FIGURE 7
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Figure 7. Enhanced Dectin-1 Signaling in Fcer1g−/− DCs. Six-day-cultured BMDCs derived from WT and Fcer1g−/− mice were collected and starved in serum-free RPMI. After 3 h, cells were treated with dZym and lysed at indicated time points. The proteins were separated by SDS-PAGE, transferred to PVDF membranes, and then analyzed by Western blot. The detection of phosphorylated and total proteins of Src, Syk, AKT, PLCγ, ERK, p38MAPK, and c-Raf (A), and total proteins of IκBα and GAPDH (B), were shown. Quantification was determined by densitometry using ImageJ software and the number represented the fold of each (phosphoprotein/total protein) value normalized to the (phosphoprotein/total protein) value of untreated WT control (WT 0 min). All data shown were representative from three to five independent experiments.

Recruitment of Phosphatases by FcRγ after Dectin-1 Activation

The ITAM domain in the FcRγ has been shown to bind Src homology 2 (SH2)-containing protein tyrosine phosphatases (PTPs) and inhibit cell activation (25, 26). Thus, we examined whether any SH2-containing PTP was recruited to FcRγ after Dectin-1 activation in DCs. FcRγ was immunoprecipitated after Dectin-1 ligand treatment, and then the possible PTPs, including SH2 domain-containing phosphatase-1 (SHP-1), SHP-2, SH2 domain-containing inositol 5′-phosphatase-1 (SHIP-1), were determined by Western blot. As shown in Figure 8A, SHP-1 and SHP-2 were present in the FcRγ immunoprecipitate. However, SHIP-1 was absent. Because the enhanced AKT activation was observed in Fcer1g−/− DCs after Dectin-1 activation (Figure 7A), we were guided to examine the phosphoinositide phosphatase PTEN (phosphatase and tensin homolog), which is a suppressor for AKT activation (27), and surprisingly found the presence of PTEN in FcRγ immunoprecipitate (Figure 8A). The results illustrate that SHP-1, SHP-2, and PTEN are recruited to FcRγ after Dectin-1 activation and probably involved in the negative modulation of FcRγ to Dectin-1 responses in DCs.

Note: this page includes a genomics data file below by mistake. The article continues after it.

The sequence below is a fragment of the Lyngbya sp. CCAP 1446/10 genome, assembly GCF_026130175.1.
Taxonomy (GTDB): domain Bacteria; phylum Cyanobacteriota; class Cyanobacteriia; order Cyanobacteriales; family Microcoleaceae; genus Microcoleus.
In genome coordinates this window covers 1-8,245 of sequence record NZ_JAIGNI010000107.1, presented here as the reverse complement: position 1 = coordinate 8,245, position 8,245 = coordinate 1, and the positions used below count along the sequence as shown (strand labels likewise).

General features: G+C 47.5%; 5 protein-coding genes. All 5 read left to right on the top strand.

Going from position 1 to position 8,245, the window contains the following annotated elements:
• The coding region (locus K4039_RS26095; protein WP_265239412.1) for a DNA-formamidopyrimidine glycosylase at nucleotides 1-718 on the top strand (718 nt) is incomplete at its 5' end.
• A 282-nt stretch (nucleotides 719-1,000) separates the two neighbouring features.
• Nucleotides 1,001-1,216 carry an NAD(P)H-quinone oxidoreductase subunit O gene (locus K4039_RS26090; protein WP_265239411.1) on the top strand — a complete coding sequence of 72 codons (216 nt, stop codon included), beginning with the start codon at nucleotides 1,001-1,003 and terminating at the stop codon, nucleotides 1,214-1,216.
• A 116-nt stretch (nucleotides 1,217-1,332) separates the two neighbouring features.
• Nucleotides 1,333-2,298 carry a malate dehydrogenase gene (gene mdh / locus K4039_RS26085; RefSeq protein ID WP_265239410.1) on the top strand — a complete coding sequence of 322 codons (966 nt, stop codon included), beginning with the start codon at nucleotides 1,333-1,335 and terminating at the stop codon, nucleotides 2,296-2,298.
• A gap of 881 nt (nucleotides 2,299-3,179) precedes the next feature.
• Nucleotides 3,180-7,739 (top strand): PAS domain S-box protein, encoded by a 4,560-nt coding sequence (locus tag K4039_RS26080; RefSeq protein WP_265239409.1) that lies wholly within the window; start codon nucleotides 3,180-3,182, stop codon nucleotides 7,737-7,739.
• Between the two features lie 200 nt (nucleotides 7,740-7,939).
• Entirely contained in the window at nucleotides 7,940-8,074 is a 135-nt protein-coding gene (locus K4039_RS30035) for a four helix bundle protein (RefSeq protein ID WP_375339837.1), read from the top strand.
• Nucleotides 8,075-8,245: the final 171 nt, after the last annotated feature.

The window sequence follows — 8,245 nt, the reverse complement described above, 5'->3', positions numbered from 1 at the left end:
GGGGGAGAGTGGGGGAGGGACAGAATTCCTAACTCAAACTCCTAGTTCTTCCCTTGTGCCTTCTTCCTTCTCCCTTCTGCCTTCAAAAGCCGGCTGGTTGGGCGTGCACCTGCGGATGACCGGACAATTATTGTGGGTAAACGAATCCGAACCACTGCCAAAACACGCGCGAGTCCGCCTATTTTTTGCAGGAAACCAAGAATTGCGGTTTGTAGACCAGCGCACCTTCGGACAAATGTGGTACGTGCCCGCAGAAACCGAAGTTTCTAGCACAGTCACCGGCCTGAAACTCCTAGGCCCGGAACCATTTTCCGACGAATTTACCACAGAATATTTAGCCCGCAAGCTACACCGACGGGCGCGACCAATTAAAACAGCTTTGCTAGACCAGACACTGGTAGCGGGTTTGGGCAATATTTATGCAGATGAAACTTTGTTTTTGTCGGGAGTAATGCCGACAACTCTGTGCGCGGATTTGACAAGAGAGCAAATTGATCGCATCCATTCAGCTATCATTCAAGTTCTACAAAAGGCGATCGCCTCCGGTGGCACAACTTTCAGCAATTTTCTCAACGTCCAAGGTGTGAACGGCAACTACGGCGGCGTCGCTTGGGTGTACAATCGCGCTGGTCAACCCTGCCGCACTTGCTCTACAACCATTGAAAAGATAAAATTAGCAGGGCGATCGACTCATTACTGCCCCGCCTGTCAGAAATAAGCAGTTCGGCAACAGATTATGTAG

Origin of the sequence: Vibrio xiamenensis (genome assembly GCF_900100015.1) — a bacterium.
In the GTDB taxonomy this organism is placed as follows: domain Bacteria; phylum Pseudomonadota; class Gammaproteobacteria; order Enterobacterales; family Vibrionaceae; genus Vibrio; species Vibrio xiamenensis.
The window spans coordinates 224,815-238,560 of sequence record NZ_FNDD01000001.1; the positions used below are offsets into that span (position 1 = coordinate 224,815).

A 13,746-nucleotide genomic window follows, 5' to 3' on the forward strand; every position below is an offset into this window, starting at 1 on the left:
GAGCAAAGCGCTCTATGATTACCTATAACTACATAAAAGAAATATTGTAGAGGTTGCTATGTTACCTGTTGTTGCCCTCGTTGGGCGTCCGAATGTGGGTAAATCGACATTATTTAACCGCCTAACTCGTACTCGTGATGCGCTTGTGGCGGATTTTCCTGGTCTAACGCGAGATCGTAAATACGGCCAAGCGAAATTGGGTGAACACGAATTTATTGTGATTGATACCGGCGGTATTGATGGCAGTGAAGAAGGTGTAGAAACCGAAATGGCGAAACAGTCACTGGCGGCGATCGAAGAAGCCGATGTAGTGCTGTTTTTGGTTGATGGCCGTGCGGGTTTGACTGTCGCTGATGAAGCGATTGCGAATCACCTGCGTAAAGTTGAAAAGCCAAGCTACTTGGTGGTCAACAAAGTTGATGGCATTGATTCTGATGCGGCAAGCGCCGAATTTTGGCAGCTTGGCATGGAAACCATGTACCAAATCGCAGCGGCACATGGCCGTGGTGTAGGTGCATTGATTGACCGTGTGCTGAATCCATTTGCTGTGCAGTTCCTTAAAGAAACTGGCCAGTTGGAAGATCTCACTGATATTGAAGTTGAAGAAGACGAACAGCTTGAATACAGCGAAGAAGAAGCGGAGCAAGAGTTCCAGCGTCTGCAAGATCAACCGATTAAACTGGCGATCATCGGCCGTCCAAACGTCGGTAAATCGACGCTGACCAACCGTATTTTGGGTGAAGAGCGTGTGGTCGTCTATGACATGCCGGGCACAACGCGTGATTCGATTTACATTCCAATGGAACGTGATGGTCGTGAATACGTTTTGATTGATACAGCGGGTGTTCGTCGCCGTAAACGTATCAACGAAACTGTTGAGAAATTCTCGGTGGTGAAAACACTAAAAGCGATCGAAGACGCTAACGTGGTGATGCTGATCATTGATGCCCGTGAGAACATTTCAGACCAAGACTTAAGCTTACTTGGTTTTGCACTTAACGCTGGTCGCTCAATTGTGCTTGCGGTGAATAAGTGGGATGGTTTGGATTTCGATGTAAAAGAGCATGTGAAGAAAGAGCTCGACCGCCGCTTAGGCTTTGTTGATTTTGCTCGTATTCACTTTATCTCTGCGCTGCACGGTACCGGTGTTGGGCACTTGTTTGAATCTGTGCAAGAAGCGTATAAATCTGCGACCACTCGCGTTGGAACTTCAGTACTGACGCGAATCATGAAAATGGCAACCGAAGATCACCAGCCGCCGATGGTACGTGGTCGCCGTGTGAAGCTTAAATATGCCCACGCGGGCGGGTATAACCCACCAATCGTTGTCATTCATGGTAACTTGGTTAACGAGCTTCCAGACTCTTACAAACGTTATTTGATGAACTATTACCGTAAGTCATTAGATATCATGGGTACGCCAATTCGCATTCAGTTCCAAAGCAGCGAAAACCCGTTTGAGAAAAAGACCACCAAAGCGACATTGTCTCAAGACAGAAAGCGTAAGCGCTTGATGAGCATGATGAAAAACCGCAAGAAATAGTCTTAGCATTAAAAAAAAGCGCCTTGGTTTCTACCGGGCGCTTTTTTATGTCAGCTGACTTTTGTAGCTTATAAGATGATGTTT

FIGURE 8
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Figure 8. Phosphatases were recruited by FcRγ and negatively regulated Dectin-1 responses in DCs. Six-day-cultured BMDCs derived from WT mice were collected and treated with dZym. (A) Cell lysates were collected at indicated time points and incubated with anti-FcRγ Ab. After 16 h, protein A/G beads were added for precipitation. The phosphatases SHIP-1, SHP-1, SHP-2, and PTEN in whole cell lysate or associated proteins with FcRγ were detected by SDS-PAGE and Western blot. Quantification was determined by densitometry using ImageJ software. (B) BMDCs were incubated with sodium stibogluconate (SS) (SHP-1 inhibitor) or SF1670 (PTEN inhibitor) for 1 h before dZym treatment. After 16 h, the expressions of CD80, CD86, and MHC-II were detected by flow cytometry. The changes of MFIs from control to treatment are indicated in each histogram. Gray areas represented the isotype-matched Ig controls. All data shown were representative from three to five independent experiments.

In order to support the potential functional implication of these phosphatases in the suppressive effects, we treated WT DCs with chemical inhibitors to examine whether the inhibitory effect could be reverted. It has been reported that SHP-2 can positively regulate Dectin-1-induced activation in response to fungal infection (28). Thus, we focused on SHP-1 and PTEN. As shown in Figure 8B, when we used specific inhibitors SS (for SHP-1) and SF1670 (for PTEN) for blocking phosphatase activities, both SS- and SF1670-treated BMDCs expressed higher level of CD80, CD86 and MHC-II after dZym treatment. These results confirmed that SHP-1 and PTEN could be involved in the negative regulation of FcRγ in Dectin-1 responses.

Discussion

The inhibitory effects of ITAM-containing adapters DAP12 and FcRγ have been elucidated in myeloid cells (13). In a previous study, we identified that both DAP12 and FcRγ are required for inhibition of TLR responses in DCs (22). Because ITAM is not involved in TLR signaling, we then examined the effect of DAP12 and FcRγ on Dectin-1, which contains a hemITAM, in this study. We surprisingly found that Fcer1g−/− and Tyrobp−/−Fcer1g−/− DCs, but not Tyrobp−/− DCs, showed similar hyper-responsive phenotypes, suggesting that only FcRγ plays a role in negatively regulating Dectin-1 responses in DCs. Consistently, we have observed that FcRγ most likely plays a more important role than DAP12 in some TLR activities in DCs (22). Although some activation markers already increased basally in the absence of FcRγ (Figures 1 and 3C,D), probably due to another ligand with another signaling pathway that is present in those culture conditions, the enhancement of Dectin-1 responses was really significant in Fcer1g−/− DCs both in vitro and in vivo. In contrast, the Dectin-1 responses of WT and Fcer1g−/− BM-derived macrophages were not different (Figure 4). Although the requirement of DAP12 and FcRγ for negative regulation is probably dependent on the types of cell or receptor, it seems that FcRγ is more influential than DAP12 in DCs, comparing to macrophages in which DAP12 is more important than FcRγ (21). A possibility is that the profiles of DAP12- and FcRγ-associated receptors recruited by TLR and Dectin-1 ligands are different between DC and macrophage. Further studies are required to identify the “co-receptors” in these myeloid cells.